The Gay Factorgreenspun.com : LUSENET : Dream : One Thread
When did you come out? Did you find the process easy or difficult? What are your feelings towards homosexuality now?
-- Michael (firstname.lastname@example.org), November 14, 2000
my feelings on the topic sound a lot like yours. i first came out when i was in grade 10... which means i was 16. i told a good friend of mine who's gay... i came out as bisexual at first, and was adamant in declaring that i would NEVER date a guy, that it was purely a physical thing, and that girls were still where it was at for me.
a few months later, i told all my close friends... i jumped RIGHT into the game and started dating the friend that i had first come out to. within a few more months i'd told my sister and i'd admitted to myself that i was gay and not bi. now it's about a year later and i'm out to my parents and my brother.
a lot of your feelings on the topic really echoed mine. i never had problems with being gay... i accepted it pretty easily myself, all my friends are extremely accepting, and so is my family. i am still of the philosophy that being gay isn't who i am. it's a part of who i am, but there's a lot more to me.
i think it's all about striking a balance. i don't let being gay overtake me, and i don't throw it in people's faces, but i don't put a concerted effort into being totally straight-acting. i just try to let it take it's place as a piece of my overall persona. i dunno, i'm finding it hard to describe what i mean... it's not everything, but it's not nothing either. and i'm still afraid of the gay scene :)
btw, i just found your journal, and it's great.
-- danny zinman (email@example.com), November 14, 2000.
I came out so messily you'd think I'd need a closet organizer.
See, I came out to myself by puking my guts out in a girls' bathroom. I was in an all-girls chorus for the first time and I noticed that I was checking em' out...and not just for competition's sake. It was then I realized my train didn't run straight from Hoboken to the City and back, but had some interesting bends along the way.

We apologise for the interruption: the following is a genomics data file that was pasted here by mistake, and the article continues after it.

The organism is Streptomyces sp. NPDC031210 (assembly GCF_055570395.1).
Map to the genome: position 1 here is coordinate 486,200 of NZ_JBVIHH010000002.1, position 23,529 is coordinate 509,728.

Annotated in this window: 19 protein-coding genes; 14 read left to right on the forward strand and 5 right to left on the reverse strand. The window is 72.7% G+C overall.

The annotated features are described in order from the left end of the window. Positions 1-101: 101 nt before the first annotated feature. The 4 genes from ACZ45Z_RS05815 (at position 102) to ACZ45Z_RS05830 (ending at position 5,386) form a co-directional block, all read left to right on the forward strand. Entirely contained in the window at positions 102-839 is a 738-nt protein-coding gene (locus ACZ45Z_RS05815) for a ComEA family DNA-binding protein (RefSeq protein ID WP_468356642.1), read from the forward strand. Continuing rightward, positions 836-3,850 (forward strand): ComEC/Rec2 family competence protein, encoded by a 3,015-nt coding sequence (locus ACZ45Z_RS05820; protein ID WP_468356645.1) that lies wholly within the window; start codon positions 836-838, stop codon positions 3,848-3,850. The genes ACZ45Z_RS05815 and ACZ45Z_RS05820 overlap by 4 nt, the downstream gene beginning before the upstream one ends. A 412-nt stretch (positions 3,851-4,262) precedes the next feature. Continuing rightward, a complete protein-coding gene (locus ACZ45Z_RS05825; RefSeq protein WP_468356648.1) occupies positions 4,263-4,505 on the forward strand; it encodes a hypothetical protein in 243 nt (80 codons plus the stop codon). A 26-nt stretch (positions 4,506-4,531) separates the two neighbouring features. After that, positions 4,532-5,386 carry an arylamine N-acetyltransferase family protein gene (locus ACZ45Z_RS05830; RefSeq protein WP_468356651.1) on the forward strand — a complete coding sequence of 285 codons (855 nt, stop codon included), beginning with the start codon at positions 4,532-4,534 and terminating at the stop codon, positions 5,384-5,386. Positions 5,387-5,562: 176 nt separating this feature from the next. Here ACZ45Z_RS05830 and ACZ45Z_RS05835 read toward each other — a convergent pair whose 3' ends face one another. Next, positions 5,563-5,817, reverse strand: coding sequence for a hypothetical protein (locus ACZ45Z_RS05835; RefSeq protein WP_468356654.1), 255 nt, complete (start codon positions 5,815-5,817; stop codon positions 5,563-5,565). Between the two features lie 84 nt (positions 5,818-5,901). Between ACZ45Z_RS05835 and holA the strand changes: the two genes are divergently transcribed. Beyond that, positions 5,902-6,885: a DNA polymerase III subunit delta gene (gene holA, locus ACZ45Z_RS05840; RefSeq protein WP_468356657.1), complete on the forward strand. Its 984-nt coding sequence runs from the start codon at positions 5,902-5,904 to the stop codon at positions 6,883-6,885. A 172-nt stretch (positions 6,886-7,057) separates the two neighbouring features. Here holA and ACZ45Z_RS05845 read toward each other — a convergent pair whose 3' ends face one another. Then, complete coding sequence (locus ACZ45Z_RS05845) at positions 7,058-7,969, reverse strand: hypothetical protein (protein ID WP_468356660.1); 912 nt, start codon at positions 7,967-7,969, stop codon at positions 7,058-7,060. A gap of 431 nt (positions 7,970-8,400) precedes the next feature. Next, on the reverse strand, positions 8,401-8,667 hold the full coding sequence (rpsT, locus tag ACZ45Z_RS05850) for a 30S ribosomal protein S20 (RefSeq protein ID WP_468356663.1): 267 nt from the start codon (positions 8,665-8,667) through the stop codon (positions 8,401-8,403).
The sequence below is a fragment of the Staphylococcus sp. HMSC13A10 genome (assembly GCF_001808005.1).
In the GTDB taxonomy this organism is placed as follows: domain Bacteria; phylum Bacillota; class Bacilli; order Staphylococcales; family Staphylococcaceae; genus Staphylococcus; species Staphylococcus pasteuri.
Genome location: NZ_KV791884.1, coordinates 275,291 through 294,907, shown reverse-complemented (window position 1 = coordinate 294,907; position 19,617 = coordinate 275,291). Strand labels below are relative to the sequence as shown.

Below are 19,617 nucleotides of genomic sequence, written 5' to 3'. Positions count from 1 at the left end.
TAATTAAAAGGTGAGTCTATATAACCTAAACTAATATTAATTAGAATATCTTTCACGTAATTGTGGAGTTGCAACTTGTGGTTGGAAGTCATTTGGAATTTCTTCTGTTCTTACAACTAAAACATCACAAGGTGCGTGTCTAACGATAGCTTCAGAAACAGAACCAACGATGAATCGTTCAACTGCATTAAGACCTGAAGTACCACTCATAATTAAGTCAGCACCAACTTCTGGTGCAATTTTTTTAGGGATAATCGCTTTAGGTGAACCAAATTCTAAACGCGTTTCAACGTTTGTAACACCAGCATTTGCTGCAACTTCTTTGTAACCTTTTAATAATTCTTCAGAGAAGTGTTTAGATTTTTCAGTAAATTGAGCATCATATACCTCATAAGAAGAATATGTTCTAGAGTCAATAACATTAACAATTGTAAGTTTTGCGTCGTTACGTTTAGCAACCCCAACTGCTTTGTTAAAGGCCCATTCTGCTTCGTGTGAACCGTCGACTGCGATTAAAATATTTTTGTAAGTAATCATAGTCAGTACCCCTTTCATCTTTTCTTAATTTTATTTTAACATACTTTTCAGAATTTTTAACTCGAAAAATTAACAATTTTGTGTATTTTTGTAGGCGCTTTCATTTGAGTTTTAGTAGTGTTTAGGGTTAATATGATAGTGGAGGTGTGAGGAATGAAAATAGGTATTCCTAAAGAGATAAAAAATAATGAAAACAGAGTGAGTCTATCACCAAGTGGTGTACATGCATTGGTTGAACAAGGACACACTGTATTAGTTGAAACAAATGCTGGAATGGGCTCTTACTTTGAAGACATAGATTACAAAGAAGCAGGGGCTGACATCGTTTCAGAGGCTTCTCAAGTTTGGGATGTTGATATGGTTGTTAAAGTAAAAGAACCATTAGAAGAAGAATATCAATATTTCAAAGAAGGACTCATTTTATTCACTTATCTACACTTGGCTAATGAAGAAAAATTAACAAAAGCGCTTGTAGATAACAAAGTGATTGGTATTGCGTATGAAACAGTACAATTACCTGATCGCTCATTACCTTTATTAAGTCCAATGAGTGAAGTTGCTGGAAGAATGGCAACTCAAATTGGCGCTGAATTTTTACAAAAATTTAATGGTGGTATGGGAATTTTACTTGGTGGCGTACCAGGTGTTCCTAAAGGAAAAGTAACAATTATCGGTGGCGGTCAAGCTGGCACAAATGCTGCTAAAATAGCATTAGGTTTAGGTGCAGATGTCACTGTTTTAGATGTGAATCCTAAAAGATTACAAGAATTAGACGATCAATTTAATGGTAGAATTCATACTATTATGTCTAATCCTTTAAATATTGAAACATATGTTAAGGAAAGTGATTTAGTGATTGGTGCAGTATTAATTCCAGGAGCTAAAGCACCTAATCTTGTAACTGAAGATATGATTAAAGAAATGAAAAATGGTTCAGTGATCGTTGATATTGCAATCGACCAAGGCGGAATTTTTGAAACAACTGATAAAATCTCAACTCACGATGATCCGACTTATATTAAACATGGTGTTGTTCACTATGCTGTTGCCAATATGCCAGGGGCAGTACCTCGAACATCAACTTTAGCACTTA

This messed me up pretty big, since I was a diehard Christian at the time, and was planning on becoming a minister. [Boy, how funny would that be today! But I digress...] My friend Jamie, good old, ultra conservative Catholic big mouth Jamie, seemed to notice I was depressed about something and before drama rehearsal took me down to the cafeteria to buy me a soda and find out what was going on. It came spilling out of me like cum during a one night stand. I made him swear his secrecy, but being the jerk he was, he told almost the entire school.
So much for dealing with it on my own.
My bisexuality today is no big deal. Everyone, including my grandparents and cousins, knows all too well. Even the polyamoury is out, after I danced with my girlfriend at my wedding. And you know what, you're right: if you treat it like a big dramatic thing, so will everyone else. Whereas I treat it like any other adjective that might apply to me: fat, redheaded, actress, bi, poly, pagan, weirdo...you get the picture.
-- Delirium (firstname.lastname@example.org), November 15, 2000.
I NEVER HAD THE OPPORTUNITY TO COME OUT....I HAVE LIKED MEN FOR AS LONG AS I CAN REMEMBER AND FOR AS LONG AS I CAN REMEMBER I HAVE BEEN COMFORTABLE WITH THAT FACT...SO IT SEEMS TO ME IT MUST HAVE BEEN OBVIOUS ALL ALONG THAT I WAS GAY. I ONLY EVER HAD TO CONFIRM MY MOTHER'S VERY STRONG SUSPICIONS AFTER SHE READ MY EIGHTH GRADE SIGNATURE BOOK AND AFTER A BRIEF CONVERSATION IT WAS OK, THANKFULLY. I WAS HAPPY WITH WHO I WAS AS A YOUNG GAY MAN. I WAS FORTUNATE IN THAT I GREW UP IN A FAMILY WITH GAY UNCLES AND THAT MADE LIFE EASIER FOR ME I AM SURE....NOT TO MENTION I GREW UP WITH AMAZINGLY DIFFERENT, HEALTHY AND NORMAL ROLE-MODELS OF WHAT IT MEANS TO BE A GAY MAN. I AM SO LUCKY.
-- JAY (HOBOY13@AOL.COM), May 15, 2001.